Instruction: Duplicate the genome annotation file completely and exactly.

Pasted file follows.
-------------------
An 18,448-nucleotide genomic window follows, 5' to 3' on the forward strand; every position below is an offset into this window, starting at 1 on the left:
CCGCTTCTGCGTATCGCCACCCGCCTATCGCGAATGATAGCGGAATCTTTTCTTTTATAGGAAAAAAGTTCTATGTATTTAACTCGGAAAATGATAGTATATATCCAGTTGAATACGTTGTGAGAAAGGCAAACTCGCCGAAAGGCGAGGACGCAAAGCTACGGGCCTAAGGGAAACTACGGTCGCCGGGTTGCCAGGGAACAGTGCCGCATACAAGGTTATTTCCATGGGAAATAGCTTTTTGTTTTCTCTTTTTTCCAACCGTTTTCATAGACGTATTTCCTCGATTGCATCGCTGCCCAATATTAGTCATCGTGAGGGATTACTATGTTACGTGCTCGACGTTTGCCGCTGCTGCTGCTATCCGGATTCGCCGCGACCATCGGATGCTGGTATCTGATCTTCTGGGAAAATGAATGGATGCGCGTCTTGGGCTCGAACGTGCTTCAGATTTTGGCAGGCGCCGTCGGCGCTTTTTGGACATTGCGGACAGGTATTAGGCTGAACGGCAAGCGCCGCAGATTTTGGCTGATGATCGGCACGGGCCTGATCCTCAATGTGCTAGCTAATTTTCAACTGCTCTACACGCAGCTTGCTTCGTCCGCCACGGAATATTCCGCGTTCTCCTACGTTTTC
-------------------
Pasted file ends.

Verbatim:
An 18,448-nucleotide genomic window follows, 5' to 3' on the forward strand; every position below is an offset into this window, starting at 1 on the left:
CCGCTTCTGCGTATCGCCACCCGCCTATCGCGAATGATAGCGGAATCTTTTCTTTTATAGGAAAAAAGTTCTATGTATTTAACTCGGAAAATGATAGTATATATCCAGTTGAATACGTTGTGAGAAAGGCAAACTCGCCGAAAGGCGAGGACGCAAAGCTACGGGCCTAAGGGAAACTACGGTCGCCGGGTTGCCAGGGAACAGTGCCGCATACAAGGTTATTTCCATGGGAAATAGCTTTTTGTTTTCTCTTTTTTCCAACCGTTTTCATAGACGTATTTCCTCGATTGCATCGCTGCCCAATATTAGTCATCGTGAGGGATTACTATGTTACGTGCTCGACGTTTGCCGCTGCTGCTGCTATCCGGATTCGCCGCGACCATCGGATGCTGGTATCTGATCTTCTGGGAAAATGAATGGATGCGCGTCTTGGGCTCGAACGTGCTTCAGATTTTGGCAGGCGCCGTCGGCGCTTTTTGGACATTGCGGACAGGTATTAGGCTGAACGGCAAGCGCCGCAGATTTTGGCTGATGATCGGCACGGGCCTGATCCTCAATGTGCTAGCTAATTTTCAACTGCTCTACACGCAGCTTGCTTCGTCCGCCACGGAATATTCCGCGTTCTCCTACGTTTTC